Parents’ Guide to the Child Tax Credit

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American parents have likely received their last monthly child tax credit payment.

With no agreement to extend these temporary tax credit advance payments until 2022, the December 15 check likely appears to be the last. But there is still money parents can claim this tax season.

As part of federal stimulus in response to the pandemic, the expanded child tax credit increased payments from $ 2,000 to $ 3,600 per eligible child and put more money in parents’ pockets before the tax date. Eligible parents obtained half of the loan in advance payments from July to December 2021.

As part of the US bailout, credit was only extended for one year, and although some lawmakers supported its extension, the bill was blocked in Congress.

Nonetheless, if you qualify for the Expanded Child Tax Credit, you can still expect additional relief when filing taxes. The monthly advance payments were only half of the total credit amount for 2021 – eligible families will receive the second half of the expanded child tax credit after filing the 2021 tax returns. But changes to your income or to other eligibility factors may affect how much you can expect when you file.

Here’s everything you need to know about reporting your advance payments and how to claim the rest of the child tax credit.

What to know before tax season

If you received any advance payments from the Child Tax Credit, your eligibility was based on your last tax return (for most people, that would be your 2020 tax return), as well as the children. eligible children and the ages of the children. If any of your eligibility details change in 2021, that could change the amount you’re eligible for, and you’ll need to account for those changes when you file your taxes this year.

“Basically, you’ll have to do some sort of reconciliation on your tax return,” says Joanne Burke, CFP, financial advisor at Birch Street Financial Advisors in Vienna, Virginia. It all depends on “your income and what you received from these tax credits.”

Before tax season begins, you should receive a letter from the IRS detailing the amount of money you received up-front for child tax credit payments and the number of eligible children you received. the IRS counted to determine the amount to which you are entitled. You, or your tax preparer if you use one, can use this letter to determine how much child tax credit is still owed to you when you file your return.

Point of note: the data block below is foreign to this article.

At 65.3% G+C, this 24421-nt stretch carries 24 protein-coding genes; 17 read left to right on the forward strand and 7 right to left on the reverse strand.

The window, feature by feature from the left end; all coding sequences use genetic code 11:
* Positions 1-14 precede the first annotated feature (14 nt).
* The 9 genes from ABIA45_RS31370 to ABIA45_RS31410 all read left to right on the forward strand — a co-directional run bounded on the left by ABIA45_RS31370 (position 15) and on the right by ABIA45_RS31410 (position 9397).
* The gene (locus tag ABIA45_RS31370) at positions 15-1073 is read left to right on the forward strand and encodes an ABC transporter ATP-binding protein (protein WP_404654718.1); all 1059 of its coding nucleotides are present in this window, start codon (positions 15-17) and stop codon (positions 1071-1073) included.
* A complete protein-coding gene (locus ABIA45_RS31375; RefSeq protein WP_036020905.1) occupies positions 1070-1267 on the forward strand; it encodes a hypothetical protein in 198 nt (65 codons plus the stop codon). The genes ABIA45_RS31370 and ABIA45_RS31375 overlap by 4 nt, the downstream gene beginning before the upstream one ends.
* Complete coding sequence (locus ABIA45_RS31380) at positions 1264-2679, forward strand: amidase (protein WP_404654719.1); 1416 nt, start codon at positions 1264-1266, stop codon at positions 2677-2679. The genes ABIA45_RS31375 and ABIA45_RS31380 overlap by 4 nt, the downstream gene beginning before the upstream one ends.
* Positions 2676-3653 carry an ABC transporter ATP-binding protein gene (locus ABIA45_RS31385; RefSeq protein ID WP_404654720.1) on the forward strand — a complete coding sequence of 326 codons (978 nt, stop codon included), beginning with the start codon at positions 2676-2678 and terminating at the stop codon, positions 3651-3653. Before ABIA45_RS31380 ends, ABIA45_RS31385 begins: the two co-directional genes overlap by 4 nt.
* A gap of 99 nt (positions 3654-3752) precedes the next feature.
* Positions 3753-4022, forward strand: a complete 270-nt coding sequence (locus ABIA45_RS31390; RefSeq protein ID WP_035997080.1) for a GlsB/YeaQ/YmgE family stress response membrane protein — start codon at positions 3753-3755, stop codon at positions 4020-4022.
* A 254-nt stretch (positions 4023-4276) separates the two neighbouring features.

Pro tip

If you’ve moved this year, be sure to update your address in the Child Tax Credit Update Portal to ensure you receive your letter before the tax date. If you have misplaced your letter, you can also find your information by logging into the portal.

What is the Expanded Child Tax Credit?

The child tax credit is not a new benefit; it has just been temporarily expanded for 2021. Previously, the credit allowed parents to claim up to $ 2,000 per eligible child under 17. For the 2021 taxes, parents can claim up to $ 3,000 for each child between the ages of 6 and 17 and $ 3,600 for the youngest children under 6. But these amounts start to decline once you hit certain thresholds. of income.

Single parents with an Adjusted Gross Income (AGI) greater than $ 75,000, heads of households with an AGI greater than $ 112,500 or married people filing jointly with an AGI greater than $ 150,000 will be phased out in increments of $ 50 for every $ 1,000 over the AGI limit.

How Much Child Tax Credit Payments Will You Get on Your 2021 Tax Return?

If you received advance payments in 2021, those payments were half of the amount you were entitled to based on your last tax return. In general, the remaining amount of the child tax credit that you will claim when you file your 2021 taxes should be the second half.

Since the child tax credit advance payments were based on your most recent tax return, you may need to balance the money you received with what you are actually entitled to depending on your situation. actual in 2021. For example, your reporting status or income may have changed in 2021, or your child has been in another residence for more than half of the year. You may also have chosen to opt out of prepayments, which means that you will instead receive the full amount with your tax return.

Here are a few examples of how changes to your qualifying tax information or choosing to opt out of advance payments could affect the amount of child tax credit remaining owed to you:

  • You have two eligible children under the age of 6 and are eligible for the full credit. You have received all of the child tax credit prepayments and have not undergone any material changes between your 2020 and 2021 return. You should receive $ 3,600 in total, or the remaining $ 1,800 per child.